Robert Bland is a Ph.D. candidate in the Department of History. His research interests include postbellum African American history, the black public sphere, and the roles of place and space in black political thought.
His dissertation, "Requiem for Reconstruction: The South Carolina Lowcountry and the Long Struggle for Black Citizenship, 1876-1945," explores black intellectuals' efforts to defend the legacy of Reconstruction during the Jim Crow era. In their newspapers, schools, scholarship, and literary productions, intellectuals in the bourgeoning black public sphere crafted a countermemory of South Carolina's Reconstruction-era history that privileged the political, economic and cultural accomplishments of black rural people. In doing so, these intellectual activists not only challenged the white supremacist revision of Reconstruction's history, but also invented new mythologies about Reconstruction-era black political rule and Lowcountry Gullah folkways that ultimately redefined the relationship black Americans had with nation-state by connecting seemingly parochial rural communities in the postbellum South to the larger transatlantic black diaspora.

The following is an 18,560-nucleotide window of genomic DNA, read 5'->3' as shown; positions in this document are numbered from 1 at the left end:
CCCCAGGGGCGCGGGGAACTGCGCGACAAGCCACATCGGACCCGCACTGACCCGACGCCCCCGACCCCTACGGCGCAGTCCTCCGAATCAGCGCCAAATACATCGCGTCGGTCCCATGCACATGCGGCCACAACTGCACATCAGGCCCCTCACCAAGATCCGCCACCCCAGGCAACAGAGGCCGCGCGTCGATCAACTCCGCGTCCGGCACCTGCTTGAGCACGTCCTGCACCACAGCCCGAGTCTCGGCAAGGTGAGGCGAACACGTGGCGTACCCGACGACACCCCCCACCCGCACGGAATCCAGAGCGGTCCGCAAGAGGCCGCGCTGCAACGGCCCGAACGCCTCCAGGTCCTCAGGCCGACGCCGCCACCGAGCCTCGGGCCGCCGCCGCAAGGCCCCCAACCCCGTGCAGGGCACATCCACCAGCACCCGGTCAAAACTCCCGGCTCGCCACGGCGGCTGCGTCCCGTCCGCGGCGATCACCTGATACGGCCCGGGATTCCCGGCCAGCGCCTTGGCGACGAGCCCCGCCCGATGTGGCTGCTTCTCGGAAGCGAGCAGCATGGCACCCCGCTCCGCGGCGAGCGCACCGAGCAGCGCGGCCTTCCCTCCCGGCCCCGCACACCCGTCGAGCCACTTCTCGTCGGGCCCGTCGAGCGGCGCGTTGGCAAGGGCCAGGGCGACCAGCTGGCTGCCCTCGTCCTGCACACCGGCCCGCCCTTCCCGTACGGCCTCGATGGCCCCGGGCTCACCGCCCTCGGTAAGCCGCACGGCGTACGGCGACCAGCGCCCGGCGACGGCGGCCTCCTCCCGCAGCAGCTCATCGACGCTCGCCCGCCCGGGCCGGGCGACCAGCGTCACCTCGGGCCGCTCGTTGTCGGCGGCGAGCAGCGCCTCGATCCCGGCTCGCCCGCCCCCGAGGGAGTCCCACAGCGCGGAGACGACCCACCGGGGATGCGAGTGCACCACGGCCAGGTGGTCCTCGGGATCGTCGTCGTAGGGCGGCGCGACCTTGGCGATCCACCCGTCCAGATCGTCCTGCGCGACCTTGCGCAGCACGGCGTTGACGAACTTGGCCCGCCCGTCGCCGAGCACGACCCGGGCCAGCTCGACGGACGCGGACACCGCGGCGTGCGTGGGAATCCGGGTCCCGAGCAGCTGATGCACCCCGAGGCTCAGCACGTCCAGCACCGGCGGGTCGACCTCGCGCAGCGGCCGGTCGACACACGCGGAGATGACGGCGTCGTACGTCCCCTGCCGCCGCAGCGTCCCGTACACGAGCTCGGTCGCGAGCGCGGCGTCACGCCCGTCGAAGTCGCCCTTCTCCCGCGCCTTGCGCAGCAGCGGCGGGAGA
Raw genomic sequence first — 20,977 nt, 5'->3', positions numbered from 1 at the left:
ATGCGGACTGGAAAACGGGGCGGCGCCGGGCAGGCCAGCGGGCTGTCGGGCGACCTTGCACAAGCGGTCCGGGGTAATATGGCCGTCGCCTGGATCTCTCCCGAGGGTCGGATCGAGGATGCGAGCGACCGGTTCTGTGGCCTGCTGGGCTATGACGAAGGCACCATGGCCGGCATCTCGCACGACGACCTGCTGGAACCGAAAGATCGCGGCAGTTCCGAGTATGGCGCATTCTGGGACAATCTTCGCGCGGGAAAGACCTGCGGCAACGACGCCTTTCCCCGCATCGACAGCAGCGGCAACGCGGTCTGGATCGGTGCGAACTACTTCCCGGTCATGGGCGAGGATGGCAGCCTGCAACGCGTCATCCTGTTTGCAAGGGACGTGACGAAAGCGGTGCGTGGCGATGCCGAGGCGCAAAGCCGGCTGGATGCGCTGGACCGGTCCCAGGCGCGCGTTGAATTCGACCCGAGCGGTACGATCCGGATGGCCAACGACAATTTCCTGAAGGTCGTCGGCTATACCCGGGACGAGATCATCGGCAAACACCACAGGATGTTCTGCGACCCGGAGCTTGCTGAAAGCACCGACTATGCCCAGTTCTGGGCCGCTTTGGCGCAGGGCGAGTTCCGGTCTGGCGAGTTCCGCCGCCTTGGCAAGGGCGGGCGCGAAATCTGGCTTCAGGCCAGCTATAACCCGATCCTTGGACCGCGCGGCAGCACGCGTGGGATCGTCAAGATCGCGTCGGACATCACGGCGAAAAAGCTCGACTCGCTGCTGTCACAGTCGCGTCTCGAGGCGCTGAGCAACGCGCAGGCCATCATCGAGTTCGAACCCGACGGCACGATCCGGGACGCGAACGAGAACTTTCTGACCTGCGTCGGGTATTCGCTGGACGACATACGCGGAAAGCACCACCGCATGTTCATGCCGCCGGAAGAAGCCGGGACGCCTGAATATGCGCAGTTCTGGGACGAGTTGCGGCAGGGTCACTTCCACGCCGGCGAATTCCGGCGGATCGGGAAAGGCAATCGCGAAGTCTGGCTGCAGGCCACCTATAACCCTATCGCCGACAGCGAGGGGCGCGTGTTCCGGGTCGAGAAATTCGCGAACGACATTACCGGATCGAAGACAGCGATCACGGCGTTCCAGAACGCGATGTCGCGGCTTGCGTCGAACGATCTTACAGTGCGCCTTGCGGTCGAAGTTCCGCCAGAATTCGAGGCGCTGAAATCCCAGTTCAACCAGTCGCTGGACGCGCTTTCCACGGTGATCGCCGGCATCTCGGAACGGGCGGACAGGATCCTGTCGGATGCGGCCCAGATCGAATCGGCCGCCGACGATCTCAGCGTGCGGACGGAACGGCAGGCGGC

Robert's research has been supported by a number of institutions, including the Social Science Research Council, the Woodrow Wilson National Fellowship Foundation, and the College of Arts and Humanities at the University of Maryland.
For the past three years, Robert has been a lecturer for the Harry and Lynde Bradley Seminar on Constitutional and Economic Principles, the cornerstone course for The Institute for Responsible Citizenship. Before entering graduate school, Robert taught high school social studies in Jackson, Mississippi.